The politicians behind the new parties running for the next Knesset don't think there is anything wrong with the current system of government. They don't agree that many small, single-issue parties will eventually weaken Israeli democracy.
Instead, they believe their decision to run for the Knesset is indicative of a desire for a change in direction that, despite everything, still exists among the public.
Ten parties registered with the Central Elections Committee (CEC) on Wednesday morning for February's general election, but there are still up to 36 more parties, both old and new, expected to register, setting a record for the number of parties running for the Knesset.
The parties' founders do not see a connection between the growing number of parties and the growing number of times the Knesset has been dispersed over the past decade.
On the contrary, "The fact that there are a lot of new parties and old parties implies that Israelis haven't given up yet and that they still care and want to change, and they should be respected for that," said Amnon Ze'evi - one of the founders of the new party Lazuz (To Move), whose main agenda is to fight corruption.
Ze'evi and his fellow party members, along with many other members of new parties, spent Tuesday night at the Knesset so they could be first in line to register with the CEC and thereby have a better pick of the remaining available ballot letters.
Former Labor MK Ephraim Sneh and his new party Yisrael Hazaka (Strong Israel) believe every group of people has the democratic right to run for the Knesset and represent the issue that affects their lives the most.
"Waiting in line next to us are members of a new party whose agenda is the rights of the disabled. They are entitled to fight for themselves if they feel that no one else does that," Sneh said.
"We, on the other hand, are coming with a list of issues and problems we want to solve, from rising crime to security. We have a social and a political agenda, and we didn't register ourselves as a party just [now] for these elections, but shortly after I retired from the Labor Party [in May], to make a difference and change things," Sneh added.
"I am not looking for a merger with any party, but to lead in the way that I believe is right," he said.
However, he wasn't sure many of these small parties would survive.
MK Elhanan Glazer, who left the Gil Pensioners Party and established the Haderech Hatova (The Right Way) faction, admitted that after almost three years of sitting in the Knesset, he had learned that getting into one of the bigger parties was almost impossible.
"The regulations of the big parties don't allow them to reserve slots for people from other parties, and when I looked into a merger with Likud, it became clear to me that the only way to do it was by running in the primary and by closing deals, and I didn't and couldn't do it," he said.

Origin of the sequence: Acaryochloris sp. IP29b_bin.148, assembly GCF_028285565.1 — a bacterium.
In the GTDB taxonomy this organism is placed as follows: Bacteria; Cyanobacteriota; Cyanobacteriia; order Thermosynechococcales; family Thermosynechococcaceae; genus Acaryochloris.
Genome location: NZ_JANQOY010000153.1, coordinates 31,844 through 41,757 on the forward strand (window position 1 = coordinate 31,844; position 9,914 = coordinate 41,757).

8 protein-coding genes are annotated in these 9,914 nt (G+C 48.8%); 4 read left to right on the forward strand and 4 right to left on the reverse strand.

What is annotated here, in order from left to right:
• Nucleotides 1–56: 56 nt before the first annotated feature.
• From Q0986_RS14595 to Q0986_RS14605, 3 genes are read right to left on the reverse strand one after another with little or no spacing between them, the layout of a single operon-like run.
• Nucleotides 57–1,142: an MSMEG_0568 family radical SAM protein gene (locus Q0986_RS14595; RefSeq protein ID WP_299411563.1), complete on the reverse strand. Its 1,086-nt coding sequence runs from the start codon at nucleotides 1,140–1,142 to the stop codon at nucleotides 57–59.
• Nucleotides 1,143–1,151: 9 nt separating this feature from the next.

Glazer has merged his faction with what used to be the Tzomet Party, established by former IDF chief of General Staff and deputy prime minister Rafael Eitan, who died in 2004. Together with Eitan's deputy in Tzomet, Moshe Green, Glazer hopes to be in the next Knesset.
"I have realized that the Gil Party hasn't done enough for the sake of the pensioners community that voted for it, and this is why I left. Now I hope to work for the pensioners from a different party," he said.
Even Prof. Gideon Doron from the political science department at Tel Aviv University thinks the advent of many new parties running for Knesset is not a negative, but is simply the public's way of signaling that many issues of concern are not being dealt with by politicians.
Doron, along with a group of activists, has established a party that aims to change the electoral and government systems.
"We will work for regional elections," he said. "The current situation is frustrating because if I want to vote for [Kadima leader Tzipi] Livni, I will get [Kadima MK Eli] Aflalo, too, and I don't want him. And if I want to vote for [Likud MK Gideon] Sa'ar, I will get [Likud chairman] Binyamin Netanyahu, too," he said.
"We also think that professional ministries such as the Finance Ministry must be manned by ministers who are professionals in the field or at least have some sort of a relation to it," Doron said.
Finally, both Prof. Reuven Hazan and Dr. Gideon Rahat from the political science department at Jerusalem's Hebrew University think that having many parties in the Knesset race is not a bad thing.
"The real question is how many of them will receive enough votes to pass the election threshold. If it is more than the average dozen parties, we will have to examine the repercussions," Hazan said.
"The right to vote and to be elected is a basic right in democracy, and democracy was not created to ensure the government's survival - it is an independent value," Rahat added.
He noted that "many countries have a similar system of many small parties that run for parliament, and that is not bad. Israel has at least two big minorities that need parties of their own, - Arabs and haredim - and we're better off having them in the Knesset than outside of it."
Rahat did not agree with the claim that the system of government is unstable.
"If it were unstable, [Prime Minister Ehud] Olmert wouldn't have been hanging on to his position for almost three years," he said.
Rahat thinks that the main way to ensure that the system works is to raise the election threshold gradually for the Knesset.
"This will force small parties to join forces and to work together," he said.
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